They say a good start is half the battle. There is no better way to emphasise the importance of keeping piglets healthy from day one. This article helps to identify the five most common health problems in piglets.
A newborn litter of piglets is often the focus of interest in normal farrowings. Most farms routinely collect data on the numbers of piglets born alive and dead, as this will have a major impact on farm profitability and breeding programmes. All farms should develop and monitor targets for reduction of piglet deaths prior to weaning, aiming for a target of less than 10% in each litter. When looking at piglet data, it is important to properly record the status of piglets at birth. Most sows give birth at night and if staff activity is low, then many litters may only be examined several hours after the birth has finished.
It is therefore possible that young piglets were born alive and healthy, but have been killed or crushed by the sow, at some time after their birth. So staff may mis-classify these dead piglet cases as pre-parturition stillborn deaths, rather than the correct diagnosis of neonatal piglet death.
Stillborn piglets are recognised by the presence of dried mucus over the body and soft un-worn hooves.
The largest category of neonatal piglet deaths in normal farm situations is often that of a piglet in good body condition that is found dead in the first few days of its life. The death of these piglets is usually due to suffocation from being overlain by the sow.
The other main problems are chilling, failure of colostrum intake, diarrhoea and birth defects.
This is a common problem affecting modern lines of pig breeds on many farms. The farmer may notice pre-weaning mortality of young piglets consistently above 15% of some litters. Close inspection will indicate that piglets become crushed and killed underneath the abdomen or legs of the sows. Occasionally, a live piglet is discovered squealing loudly underneath a sow.
Most affected piglets are only one to three days of age. The widespread usage of crates or cradle devices that restrain the sow during farrowing and lactation, which were first adopted in the 1960s, lead to a marked reduction in this form of piglet death.
However, even when farrowing cradles are used, it can still be a major problem. In farms that use open farrowing areas, without any form of sow restraint device, then piglet deaths due to overlay can be much higher.
There are undoubtedly some sows that are clumsy and liable to wander about and flop down, without care for the piglets. These sows should be identified by farm records and culled. However, most overlay cases are due to various factors within the farrowing areas. The worst affected litters can be with fat sows in older farrowing pens. If the sows are too fat, then they are less active and more likely to drop to the ground suddenly, perhaps with a piglet underneath.
The problem is also worse if staff fill the feed troughs of the sows by hand in a morning rush-hour period, which may lead to many excitable sows jumping up and down, with piglets underneath. The problem is exacerbated by slippery floors, which make it difficult for the sow to lie down or get up easily. Heating devices need to be carefully managed, to prevent piglets sleeping too close to the sow.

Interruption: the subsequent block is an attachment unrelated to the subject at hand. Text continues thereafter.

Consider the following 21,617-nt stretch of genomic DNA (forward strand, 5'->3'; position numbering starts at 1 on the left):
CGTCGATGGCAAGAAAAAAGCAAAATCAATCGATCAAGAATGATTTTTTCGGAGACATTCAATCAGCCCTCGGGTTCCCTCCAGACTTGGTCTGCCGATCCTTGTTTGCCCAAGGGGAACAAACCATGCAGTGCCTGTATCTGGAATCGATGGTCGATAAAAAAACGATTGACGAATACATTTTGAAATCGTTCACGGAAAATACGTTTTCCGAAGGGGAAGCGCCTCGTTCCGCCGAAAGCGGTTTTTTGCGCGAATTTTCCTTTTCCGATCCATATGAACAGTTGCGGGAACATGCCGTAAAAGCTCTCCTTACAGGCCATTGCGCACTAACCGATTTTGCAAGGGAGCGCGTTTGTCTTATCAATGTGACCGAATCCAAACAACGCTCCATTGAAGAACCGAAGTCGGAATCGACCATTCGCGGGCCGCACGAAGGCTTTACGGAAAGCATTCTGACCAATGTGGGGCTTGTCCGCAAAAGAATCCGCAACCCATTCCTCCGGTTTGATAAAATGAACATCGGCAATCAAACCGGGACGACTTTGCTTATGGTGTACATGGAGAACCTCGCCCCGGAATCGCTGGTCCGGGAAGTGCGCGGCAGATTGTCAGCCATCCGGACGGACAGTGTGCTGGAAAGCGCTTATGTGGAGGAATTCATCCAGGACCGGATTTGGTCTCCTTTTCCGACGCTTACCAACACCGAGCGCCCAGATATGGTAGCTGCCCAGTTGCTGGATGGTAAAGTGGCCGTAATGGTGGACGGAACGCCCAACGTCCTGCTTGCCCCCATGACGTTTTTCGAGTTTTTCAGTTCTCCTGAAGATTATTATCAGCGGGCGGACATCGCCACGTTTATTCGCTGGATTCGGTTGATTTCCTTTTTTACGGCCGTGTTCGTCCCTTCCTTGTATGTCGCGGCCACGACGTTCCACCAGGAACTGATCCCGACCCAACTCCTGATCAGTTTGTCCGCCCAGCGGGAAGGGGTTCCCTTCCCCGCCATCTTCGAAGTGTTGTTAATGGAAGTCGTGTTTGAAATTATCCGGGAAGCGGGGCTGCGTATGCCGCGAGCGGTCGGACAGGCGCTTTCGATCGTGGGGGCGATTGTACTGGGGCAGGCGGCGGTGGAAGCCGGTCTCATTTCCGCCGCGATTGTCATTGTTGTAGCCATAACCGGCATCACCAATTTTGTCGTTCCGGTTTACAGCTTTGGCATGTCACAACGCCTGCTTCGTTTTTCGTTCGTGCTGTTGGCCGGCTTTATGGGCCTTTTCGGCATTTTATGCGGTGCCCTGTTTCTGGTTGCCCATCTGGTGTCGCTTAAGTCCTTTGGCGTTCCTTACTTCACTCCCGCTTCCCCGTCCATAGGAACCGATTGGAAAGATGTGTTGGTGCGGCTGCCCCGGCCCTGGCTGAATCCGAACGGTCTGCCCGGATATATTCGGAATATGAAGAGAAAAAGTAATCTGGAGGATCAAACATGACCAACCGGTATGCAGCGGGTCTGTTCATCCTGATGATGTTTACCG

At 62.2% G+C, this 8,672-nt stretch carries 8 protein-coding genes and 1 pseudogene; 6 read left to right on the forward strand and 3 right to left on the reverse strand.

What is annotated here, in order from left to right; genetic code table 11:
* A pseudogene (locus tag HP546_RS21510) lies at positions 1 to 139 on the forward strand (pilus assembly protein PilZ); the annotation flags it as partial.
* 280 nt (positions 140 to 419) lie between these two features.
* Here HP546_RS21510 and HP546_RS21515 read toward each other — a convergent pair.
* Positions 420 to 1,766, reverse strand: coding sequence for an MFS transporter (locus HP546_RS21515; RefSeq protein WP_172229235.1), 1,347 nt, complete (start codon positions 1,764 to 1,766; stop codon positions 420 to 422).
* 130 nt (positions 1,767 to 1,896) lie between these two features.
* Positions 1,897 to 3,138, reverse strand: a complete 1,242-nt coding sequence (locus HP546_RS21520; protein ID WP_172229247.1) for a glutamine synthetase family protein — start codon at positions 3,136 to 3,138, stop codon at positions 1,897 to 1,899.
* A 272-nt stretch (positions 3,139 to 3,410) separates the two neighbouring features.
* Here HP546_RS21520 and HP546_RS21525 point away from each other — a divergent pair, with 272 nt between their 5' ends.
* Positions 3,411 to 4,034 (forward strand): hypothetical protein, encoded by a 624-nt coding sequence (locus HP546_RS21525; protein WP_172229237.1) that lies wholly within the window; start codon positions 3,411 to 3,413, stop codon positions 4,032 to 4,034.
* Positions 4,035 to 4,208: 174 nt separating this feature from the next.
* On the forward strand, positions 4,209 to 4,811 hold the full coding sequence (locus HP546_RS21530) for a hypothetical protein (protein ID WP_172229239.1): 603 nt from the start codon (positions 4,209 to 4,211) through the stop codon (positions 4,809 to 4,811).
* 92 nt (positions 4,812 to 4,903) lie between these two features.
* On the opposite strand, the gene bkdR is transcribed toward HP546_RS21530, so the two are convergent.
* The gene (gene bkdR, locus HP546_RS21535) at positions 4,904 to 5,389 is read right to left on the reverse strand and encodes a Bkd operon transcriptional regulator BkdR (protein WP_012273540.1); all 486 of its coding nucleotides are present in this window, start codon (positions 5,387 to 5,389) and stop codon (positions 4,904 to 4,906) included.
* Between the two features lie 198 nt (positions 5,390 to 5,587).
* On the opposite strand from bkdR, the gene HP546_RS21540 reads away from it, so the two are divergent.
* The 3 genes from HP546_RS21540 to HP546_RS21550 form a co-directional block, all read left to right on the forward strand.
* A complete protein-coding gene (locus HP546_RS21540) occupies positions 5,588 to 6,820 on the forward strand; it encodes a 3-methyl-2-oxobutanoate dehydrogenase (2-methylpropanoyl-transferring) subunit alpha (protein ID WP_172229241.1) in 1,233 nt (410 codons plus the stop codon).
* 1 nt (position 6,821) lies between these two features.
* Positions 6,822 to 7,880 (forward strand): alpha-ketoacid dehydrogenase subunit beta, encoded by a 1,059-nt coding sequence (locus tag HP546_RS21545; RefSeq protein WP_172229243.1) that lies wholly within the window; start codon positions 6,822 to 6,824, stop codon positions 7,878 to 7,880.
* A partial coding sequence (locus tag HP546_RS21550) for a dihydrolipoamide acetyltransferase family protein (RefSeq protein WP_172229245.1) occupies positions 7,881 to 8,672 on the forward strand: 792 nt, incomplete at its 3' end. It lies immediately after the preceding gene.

Chilling is a common problem on farms with poor management of the farrowing rooms. Piglet chilling is often seen during the first months of colder winter weather. Affected piglets are young, weak, slow-moving and tend to huddle in groups, often near to the sow’s udder. The piglets are cold to the touch and the floors of the farrowing pens also feel cold and damp. Affected piglets may lie down on their side and die in a dull coma.
Piglets are born out of the warm environment of the uterus directly into the cold and wet environment of the farrowing area.
Newly born piglets do not have much innate heat capacity or energy reserves. Therefore the farrowing room management must provide adequate heating, with a room temperature of 20oC and a brighter section, heated to at least 35oC, to provide a safe and warm space for the piglets to sleep away from the sow. Piglet chilling will occur if the farrowing pens are draughty and the floors are cold and damp.
When piglets become chilled, they will move towards the sow to try to stay warm and may suffer more from overlay injuries.
The farrowing areas need to have adequate building maintenance with no door, curtain or window draughts, with pens containing suitable sleeping areas, active heat lamps and warm, dry floors. This is particularly important in regions with cold weather periods.
Many farms use bedding materials and mats to assist the piglets find a warm and dry sleeping area.
3 Failure of colostrum intake
Unlike in dogs and humans, there is no transfer of any protective materials through the placental membranes in foetal pigs. The piglet is therefore born ‘naked’ and requires an immediate intake of these protective materials, such as cells and antibodies, contained in the first milk of the sow, or colostrum. The colostrum should be yellow and creamy and produced for the first day of lactation. If there is insufficient intake of colostrum, then the farmer may notice increased numbers of sick piglets.
Affected piglets are dull and walking in a weak manner. These piglets appear cold, shivering, with poor breathing and blue extremities. They do not eat readily, huddle in groups and may die. This condition is often a form of Escherichia coli blood poisoning in young piglets, known as coli-septicaemia. E. coli are common bacteria in the farm environment especially ones with a busy number of farrowings and poor hygiene. Coli-septicaemia occurs when there is insufficient intake of colostrum by the newly born piglets, with a reduction in blood levels of antibodies needed to fight these environmental bacteria. Coli-septicaemia may coincide with other farrowing house problems such as low milk production or mastitis in sows.